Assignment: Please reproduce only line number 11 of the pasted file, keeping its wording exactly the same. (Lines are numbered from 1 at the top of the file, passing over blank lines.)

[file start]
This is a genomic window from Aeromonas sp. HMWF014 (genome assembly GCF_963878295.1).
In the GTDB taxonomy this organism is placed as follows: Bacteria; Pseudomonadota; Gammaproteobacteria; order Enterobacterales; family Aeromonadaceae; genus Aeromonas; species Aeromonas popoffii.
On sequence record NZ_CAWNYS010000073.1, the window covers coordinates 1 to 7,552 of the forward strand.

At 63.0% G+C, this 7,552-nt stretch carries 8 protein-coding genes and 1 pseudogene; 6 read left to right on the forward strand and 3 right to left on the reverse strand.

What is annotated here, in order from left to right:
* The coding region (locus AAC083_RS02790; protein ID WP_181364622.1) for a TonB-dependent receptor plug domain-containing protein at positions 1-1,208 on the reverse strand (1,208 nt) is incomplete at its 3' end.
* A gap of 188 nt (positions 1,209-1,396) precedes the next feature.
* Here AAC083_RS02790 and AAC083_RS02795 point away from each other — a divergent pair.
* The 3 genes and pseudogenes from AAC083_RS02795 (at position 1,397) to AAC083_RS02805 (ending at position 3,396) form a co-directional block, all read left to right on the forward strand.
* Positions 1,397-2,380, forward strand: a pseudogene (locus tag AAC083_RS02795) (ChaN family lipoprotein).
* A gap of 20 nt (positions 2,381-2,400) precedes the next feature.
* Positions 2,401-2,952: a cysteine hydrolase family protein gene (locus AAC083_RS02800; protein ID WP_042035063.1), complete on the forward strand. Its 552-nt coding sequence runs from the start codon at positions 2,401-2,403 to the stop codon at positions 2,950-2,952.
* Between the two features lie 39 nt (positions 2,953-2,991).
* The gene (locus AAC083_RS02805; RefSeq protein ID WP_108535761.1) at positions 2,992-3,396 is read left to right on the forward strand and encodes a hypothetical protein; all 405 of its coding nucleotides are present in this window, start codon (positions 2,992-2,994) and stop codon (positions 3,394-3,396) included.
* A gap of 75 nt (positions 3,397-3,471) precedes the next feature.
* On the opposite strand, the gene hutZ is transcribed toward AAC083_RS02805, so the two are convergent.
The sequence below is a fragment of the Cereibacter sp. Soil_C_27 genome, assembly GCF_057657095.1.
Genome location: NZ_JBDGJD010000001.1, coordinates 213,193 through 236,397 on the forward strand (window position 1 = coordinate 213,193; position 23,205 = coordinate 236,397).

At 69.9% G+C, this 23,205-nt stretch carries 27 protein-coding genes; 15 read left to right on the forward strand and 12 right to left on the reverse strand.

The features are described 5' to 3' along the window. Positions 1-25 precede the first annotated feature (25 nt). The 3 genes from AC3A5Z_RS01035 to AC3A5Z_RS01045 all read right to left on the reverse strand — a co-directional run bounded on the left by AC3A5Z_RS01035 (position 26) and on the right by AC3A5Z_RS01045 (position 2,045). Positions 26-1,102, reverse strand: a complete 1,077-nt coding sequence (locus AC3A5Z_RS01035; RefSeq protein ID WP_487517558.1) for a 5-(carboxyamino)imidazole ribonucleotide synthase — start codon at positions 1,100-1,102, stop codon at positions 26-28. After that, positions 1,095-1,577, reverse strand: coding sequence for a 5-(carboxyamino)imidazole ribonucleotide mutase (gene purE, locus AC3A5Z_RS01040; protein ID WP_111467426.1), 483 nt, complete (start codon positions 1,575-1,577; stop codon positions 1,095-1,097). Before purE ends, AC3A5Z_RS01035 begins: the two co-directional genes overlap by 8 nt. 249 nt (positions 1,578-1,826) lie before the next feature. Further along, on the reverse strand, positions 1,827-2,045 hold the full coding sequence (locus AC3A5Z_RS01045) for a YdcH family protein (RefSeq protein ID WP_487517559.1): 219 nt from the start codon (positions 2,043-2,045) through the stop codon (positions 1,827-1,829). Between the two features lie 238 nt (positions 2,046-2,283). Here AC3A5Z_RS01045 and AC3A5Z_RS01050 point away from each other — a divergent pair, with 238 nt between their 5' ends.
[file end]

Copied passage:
* A gap of 20 nt (positions 2,381-2,400) precedes the next feature.